This post has nothing to do with woodworking. But it has everything to do with the way that I approach life. So if you are one of the people who appreciated “The Anarchist’s Tool Chest,” read on. Otherwise, there’s nothing to see here.
I don’t buy a lot of stuff. Basically, I wear stuff until it falls off of me or breaks. I still have sweatshirts, jackets and vests from high school – and I graduated in 1986. So durability is important to me. Here are some of the things I really like.
Pointer Jeans: I wear blue jeans every day. I hope to be buried in them. While there are lots of stupidly expensive domestic blue jeans out there, you can’t beat Pointer jeans. This company is almost 100 years old, operates out of Tennessee and produces outstanding jeans at the same price as the imported stuff.
I have their slim cut jeans and carpenter’s jeans. Awesome stuff. Fits great. Looks great. Wears like iron.
Red Wing shoes: You can still get good shoes that are made in the United States and are designed for real work. I have a pair of Red Wing boots that are simply awesome. The Maine company has a less-expensive Chinese line of shoes, but those don’t interest me.
American Apparel: For me, this is the Lie-Nielsen of the T-shirt world. This California company defies every stereotypical business model and produces fantastic clothing at reasonable prices. Half of my clothing – T-shirts, sweatshirts, underwear – is American Apparel. We have a retail store here in Cincinnati, and it amuses me greatly to shop there. All the employees and customers are college hipsters, except me. I don’t care. It’s comfortable, made well and well-priced.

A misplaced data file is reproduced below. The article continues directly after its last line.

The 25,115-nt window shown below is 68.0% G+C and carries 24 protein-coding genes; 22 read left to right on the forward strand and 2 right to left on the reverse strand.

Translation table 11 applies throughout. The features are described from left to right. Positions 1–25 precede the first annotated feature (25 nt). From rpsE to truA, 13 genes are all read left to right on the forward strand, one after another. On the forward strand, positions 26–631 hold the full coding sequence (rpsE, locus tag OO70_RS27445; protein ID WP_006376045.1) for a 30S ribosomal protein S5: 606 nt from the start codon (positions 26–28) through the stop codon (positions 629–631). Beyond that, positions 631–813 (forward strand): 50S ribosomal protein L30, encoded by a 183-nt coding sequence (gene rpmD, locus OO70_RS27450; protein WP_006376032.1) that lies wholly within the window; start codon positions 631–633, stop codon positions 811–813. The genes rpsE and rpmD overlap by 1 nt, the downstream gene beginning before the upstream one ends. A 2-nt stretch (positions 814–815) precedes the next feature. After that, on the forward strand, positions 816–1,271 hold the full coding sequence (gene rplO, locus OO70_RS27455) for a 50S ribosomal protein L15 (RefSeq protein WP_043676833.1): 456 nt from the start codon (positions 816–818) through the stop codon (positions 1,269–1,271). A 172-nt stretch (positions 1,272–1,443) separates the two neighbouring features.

Orient watches: Confession time. I’m a watch whore. I love mechanical watches, as opposed to the quartz battery-powered stuff. I have some old 1960s-era Hamilton watches that I love, but nothing – nothing – beats an Orient watch. These Japanese-made mechanical watches are durable, priced well and beat the pants off all the European stuff. I think they are better than the Swiss movements. Orient has a long history of making mechanical movements, and the company weathered the quartz movement while other makers shuttered their doors or switched to making digital crap.
Saddleback Leather: Pretty much everything I want in a commercial good is embodied by the Saddleback Leather company. This family-run operation makes incredible leather goods of the highest quality and at reasonable prices. My wallet, shoulder bag, laptop case and suitcase are all Saddleback. They know how to make stuff. They know how to treat customers. Enough said.
— Christopher Schwarz